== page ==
White states that the US policy community has 'failed so far to understand the nature or the scale of the challenge it faces' in China's rise. We underestimate, in his view, the risk of conflict. But it should be clear now that it is White who misreads the relationship, discounts its cooperative successes, overlooks its profound interdependence, and misreads the aims of US Asia policy. White repeatedly raises concerns over nuclear conflict, but by almost any objective measure, the US-China relationship in no way resembles the nuclear edge-of-the-brink dangers of the US Soviet relationship, with its ever-present risk of a massive land-war in Central Europe. The simple truth of Sino-American ties is that despite tensions in the South and East China Seas, both these countries are in the process of learning to work and live together in Asia.
Misconception Three: The Future of Asia
The final piece of White's view of Asia is the notion that the only alternative to American disengagement or violent conflict is a grand bargain with China. At times, he describes this bargain as a clear American retreat, one in which the US would play a role in Asia 'on a basis that China is willing to accept.' This phrasing evokes a Chinese sphere of influence in which the American role would be made subject to Chinese veto. In a later paragraph, White seemingly reverses course, advocating a bargain that involves 'a stable, productive bilateral relationship with China which preserves a strong US role in Asia, constrains China's hegemonic tendencies, and makes a vital contribution to the region's future'. This latter bargain is in substantial tension with White's first bargain. Indeed, his second version is actually much closer to what I expound in The Pivot. If, however, China is animated by the kind of ambition that White expounds upon, then it is unlikely to accept the second bargain he proposes or anything other than the starkest retreat of American power from the ramparts of the South China Sea all the way back 10,000 miles to the beaches of Malibu.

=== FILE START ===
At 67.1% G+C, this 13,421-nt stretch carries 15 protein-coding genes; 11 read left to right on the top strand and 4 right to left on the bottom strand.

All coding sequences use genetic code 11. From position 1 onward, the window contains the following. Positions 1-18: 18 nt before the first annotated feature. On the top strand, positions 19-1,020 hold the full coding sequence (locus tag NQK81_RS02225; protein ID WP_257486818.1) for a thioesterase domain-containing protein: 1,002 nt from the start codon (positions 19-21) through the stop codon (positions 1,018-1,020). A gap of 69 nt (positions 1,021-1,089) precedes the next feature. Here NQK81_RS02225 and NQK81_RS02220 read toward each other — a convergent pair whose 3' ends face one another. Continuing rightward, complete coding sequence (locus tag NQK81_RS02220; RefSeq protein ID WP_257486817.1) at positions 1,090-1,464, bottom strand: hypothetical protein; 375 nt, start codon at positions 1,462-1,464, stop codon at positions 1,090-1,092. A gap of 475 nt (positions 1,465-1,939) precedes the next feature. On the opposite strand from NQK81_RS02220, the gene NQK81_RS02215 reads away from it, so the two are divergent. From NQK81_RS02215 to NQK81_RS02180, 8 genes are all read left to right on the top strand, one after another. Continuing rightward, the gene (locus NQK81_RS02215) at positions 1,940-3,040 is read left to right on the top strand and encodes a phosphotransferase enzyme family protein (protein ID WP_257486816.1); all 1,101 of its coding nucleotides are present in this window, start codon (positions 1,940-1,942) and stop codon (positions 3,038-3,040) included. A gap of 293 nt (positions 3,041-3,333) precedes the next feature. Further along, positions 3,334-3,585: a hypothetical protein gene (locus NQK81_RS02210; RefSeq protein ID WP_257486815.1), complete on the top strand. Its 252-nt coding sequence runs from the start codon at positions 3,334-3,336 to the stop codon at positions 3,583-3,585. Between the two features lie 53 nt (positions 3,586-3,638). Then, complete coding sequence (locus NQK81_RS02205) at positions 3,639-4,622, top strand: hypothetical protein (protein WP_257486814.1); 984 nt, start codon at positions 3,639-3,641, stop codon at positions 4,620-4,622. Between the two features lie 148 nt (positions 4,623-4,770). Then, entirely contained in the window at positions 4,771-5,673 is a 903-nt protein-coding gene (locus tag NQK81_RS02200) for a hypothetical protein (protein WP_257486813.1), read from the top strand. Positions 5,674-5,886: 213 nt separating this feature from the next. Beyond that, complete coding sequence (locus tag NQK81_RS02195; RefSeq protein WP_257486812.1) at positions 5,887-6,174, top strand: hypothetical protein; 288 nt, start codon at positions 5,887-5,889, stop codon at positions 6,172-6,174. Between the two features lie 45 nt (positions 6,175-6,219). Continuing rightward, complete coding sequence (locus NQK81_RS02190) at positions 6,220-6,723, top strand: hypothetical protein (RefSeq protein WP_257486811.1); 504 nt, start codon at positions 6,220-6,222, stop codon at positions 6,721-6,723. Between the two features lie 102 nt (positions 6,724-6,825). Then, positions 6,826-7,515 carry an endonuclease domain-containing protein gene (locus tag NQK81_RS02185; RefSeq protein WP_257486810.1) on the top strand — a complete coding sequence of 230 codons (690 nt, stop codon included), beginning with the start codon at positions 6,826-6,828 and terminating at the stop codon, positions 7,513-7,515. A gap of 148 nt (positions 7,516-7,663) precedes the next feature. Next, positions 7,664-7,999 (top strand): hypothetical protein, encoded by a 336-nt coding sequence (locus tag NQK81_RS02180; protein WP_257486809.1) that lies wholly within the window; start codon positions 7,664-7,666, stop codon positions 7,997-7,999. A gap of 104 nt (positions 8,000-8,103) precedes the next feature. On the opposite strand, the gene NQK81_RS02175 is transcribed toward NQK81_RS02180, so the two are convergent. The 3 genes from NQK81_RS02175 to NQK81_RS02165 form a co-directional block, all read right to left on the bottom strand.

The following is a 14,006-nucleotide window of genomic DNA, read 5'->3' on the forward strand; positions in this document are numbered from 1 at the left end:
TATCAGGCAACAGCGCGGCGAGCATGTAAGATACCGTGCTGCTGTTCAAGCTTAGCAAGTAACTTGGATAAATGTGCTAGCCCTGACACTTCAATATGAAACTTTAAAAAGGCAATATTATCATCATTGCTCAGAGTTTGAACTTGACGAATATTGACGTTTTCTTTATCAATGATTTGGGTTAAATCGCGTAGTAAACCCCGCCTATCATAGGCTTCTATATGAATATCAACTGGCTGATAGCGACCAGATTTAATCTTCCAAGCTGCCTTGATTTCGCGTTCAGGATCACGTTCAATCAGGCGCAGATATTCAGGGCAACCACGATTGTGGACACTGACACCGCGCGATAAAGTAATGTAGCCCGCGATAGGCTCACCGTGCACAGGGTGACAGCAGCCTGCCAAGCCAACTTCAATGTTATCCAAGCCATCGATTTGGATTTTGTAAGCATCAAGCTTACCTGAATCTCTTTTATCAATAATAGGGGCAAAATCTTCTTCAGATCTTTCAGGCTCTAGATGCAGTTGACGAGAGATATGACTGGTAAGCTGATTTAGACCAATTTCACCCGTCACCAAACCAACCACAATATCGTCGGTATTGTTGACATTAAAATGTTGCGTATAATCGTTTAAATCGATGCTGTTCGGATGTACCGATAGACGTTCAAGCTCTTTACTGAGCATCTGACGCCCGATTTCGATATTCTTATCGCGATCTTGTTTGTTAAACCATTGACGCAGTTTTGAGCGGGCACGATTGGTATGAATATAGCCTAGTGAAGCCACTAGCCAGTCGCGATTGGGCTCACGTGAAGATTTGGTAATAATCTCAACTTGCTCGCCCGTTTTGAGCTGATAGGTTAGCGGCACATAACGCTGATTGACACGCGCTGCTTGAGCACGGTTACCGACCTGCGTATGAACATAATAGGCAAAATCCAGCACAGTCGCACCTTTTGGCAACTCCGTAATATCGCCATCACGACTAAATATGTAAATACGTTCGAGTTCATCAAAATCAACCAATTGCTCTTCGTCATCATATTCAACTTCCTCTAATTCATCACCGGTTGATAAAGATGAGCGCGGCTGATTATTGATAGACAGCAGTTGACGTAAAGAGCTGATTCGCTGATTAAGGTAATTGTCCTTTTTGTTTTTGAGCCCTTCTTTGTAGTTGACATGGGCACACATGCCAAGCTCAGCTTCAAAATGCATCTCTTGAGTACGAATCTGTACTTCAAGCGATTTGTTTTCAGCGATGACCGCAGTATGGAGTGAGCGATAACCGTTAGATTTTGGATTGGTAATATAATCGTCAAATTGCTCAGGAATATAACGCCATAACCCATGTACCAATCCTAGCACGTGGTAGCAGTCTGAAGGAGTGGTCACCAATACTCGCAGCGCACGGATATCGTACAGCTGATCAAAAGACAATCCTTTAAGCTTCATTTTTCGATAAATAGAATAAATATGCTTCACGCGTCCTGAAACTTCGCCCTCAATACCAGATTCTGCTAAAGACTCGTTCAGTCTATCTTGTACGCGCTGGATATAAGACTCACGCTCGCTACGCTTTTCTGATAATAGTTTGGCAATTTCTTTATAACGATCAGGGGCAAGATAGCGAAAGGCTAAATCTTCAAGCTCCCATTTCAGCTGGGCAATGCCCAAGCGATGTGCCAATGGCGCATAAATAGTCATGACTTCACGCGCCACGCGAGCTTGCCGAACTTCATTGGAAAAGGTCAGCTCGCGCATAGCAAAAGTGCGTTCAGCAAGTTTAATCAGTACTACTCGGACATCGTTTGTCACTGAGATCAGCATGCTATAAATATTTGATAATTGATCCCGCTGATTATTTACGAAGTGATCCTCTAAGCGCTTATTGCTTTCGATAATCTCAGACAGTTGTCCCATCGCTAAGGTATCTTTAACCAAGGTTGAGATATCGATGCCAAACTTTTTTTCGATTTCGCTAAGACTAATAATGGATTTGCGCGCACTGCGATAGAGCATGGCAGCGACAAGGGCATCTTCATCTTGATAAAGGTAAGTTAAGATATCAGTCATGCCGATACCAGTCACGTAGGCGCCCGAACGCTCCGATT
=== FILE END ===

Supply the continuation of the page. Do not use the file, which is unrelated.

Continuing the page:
But even beyond the precise content of the grand bargain lie a number of other problems. White would have us elide over vital deals of such a bargain, including Chinese anxieties and the means for dealing with differences. He would put aside legitimate questions about the achievability, credibility, and enforceability of such a bargain — indeed, how would inevitable disagreements be adjudicated? If China is the dominant and striving power that White predicts, every opportunity for negotiation or resolution would be an opportunity for misunderstanding and a chance to drive an American retreat. Finally, White would simply ignore the agency and interests of Australians, Japanese, Koreans, Indians, and others in charting their own course within Asia, leaving the fate of all Asians to shadowy negotiating teams from Beijing and Washington. How would the citizens of Australia feel about their foreign policy prerogatives traded away in some secret US-China condominium designed to ensure stability?
I end with a reminder that Asia's politics is far from as bleak as White suggests. It is not true that the region's future can only be about abrupt American retreat, a destabilising conflict, or ill-defined US-China condominium that would condemn the region to the whims of Washington and Beijing. What is more prudent and plausible is a complex coexistence with China: with parts competition and cooperation, as well as a deeper US engagement across the region. This is both the central theme of my book and a world to aspire to — and work towards — in the 21st century.